Philosophy Program Presents
Monday, October 28, 2019
Why are some kinds historical and others not?
Olin, Room 102
4:45 pm – 6:30 pm
This lecture explores why scientists sometimes classify entities in terms of their histories, and other times based exclusively on their non-historical or ‘synchronic’ properties. After reviewing examples of these two approaches, I formulate a principle designed to both describe and explain this aspect of our scientific classificatory practice. According to this proposal, a domain is apt for historical classifications just when the probability of the independent emergence of similar entities (PIES) in that domain is very low. In addition to rationalizing this principle and showing its ability to correctly account for classification practices across the natural and social sciences, I consider whether the kinds so circumscribed will be objective or real.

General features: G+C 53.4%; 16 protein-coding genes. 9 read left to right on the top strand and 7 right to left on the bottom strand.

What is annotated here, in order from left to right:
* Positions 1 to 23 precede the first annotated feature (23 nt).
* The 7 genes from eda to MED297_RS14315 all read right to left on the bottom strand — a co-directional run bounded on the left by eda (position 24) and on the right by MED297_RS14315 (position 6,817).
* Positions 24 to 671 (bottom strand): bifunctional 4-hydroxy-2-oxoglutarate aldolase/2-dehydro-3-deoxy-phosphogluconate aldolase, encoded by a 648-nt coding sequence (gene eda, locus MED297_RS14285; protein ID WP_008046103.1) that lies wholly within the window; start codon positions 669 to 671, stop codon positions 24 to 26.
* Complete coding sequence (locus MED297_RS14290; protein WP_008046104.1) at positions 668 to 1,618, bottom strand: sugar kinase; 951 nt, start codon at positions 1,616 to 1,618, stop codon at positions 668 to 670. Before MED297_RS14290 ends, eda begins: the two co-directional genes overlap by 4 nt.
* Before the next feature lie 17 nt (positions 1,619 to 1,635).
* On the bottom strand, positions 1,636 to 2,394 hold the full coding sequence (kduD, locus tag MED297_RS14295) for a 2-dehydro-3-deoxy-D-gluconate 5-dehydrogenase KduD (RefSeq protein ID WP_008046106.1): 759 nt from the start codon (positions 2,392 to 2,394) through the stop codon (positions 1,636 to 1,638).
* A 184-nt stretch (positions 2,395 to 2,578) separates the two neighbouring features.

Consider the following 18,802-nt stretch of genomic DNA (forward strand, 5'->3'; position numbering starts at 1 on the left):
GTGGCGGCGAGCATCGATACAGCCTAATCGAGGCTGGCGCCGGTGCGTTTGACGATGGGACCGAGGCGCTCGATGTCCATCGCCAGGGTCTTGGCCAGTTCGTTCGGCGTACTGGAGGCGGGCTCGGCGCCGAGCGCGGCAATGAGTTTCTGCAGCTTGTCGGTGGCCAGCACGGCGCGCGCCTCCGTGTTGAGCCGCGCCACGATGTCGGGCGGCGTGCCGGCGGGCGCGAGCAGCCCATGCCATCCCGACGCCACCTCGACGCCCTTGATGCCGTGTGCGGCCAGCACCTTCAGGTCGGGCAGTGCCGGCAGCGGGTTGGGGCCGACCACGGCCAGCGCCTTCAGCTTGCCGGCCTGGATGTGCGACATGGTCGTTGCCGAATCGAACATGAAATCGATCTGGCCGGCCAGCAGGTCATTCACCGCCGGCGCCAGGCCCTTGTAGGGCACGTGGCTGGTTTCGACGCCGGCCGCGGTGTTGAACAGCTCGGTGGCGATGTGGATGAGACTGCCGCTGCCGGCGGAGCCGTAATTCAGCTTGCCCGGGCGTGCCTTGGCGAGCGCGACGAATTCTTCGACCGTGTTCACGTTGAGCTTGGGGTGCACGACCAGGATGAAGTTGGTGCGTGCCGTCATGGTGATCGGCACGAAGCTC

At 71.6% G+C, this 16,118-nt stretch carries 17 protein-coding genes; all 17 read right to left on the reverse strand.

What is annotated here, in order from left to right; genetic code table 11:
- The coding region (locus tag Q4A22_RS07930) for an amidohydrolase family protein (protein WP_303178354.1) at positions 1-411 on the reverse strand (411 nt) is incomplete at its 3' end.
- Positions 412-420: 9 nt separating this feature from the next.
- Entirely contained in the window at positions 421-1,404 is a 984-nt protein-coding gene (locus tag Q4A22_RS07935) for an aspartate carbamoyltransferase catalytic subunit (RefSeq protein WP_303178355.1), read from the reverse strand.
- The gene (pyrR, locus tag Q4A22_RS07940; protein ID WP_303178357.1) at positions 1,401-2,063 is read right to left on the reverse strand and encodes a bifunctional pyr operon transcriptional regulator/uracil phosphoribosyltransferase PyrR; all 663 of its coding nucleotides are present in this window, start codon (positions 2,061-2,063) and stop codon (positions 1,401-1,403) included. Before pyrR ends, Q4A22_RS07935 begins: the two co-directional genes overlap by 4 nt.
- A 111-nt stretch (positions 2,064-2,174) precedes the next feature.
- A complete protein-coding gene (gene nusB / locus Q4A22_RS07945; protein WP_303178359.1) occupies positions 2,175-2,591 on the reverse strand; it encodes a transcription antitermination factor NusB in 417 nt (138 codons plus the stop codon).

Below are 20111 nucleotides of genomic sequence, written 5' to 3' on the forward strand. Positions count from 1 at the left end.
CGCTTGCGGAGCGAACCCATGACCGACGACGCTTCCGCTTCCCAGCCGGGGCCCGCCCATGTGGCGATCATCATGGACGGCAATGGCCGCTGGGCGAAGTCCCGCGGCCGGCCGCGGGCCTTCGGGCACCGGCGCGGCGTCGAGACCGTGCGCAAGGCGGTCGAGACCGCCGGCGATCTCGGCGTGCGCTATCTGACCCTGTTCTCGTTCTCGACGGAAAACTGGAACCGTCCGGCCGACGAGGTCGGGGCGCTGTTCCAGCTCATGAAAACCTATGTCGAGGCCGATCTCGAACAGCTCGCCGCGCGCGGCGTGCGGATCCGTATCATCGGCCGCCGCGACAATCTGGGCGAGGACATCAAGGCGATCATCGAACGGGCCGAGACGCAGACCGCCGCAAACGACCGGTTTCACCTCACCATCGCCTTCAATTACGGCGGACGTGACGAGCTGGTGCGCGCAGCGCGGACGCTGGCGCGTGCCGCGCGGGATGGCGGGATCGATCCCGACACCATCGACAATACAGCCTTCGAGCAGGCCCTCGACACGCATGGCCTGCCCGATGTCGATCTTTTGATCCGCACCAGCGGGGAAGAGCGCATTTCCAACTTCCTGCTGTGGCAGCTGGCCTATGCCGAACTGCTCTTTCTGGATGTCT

Associate Professor of Philosophy, NYU
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Time: 4:45 pm – 6:30 pm
Location: Olin, Room 102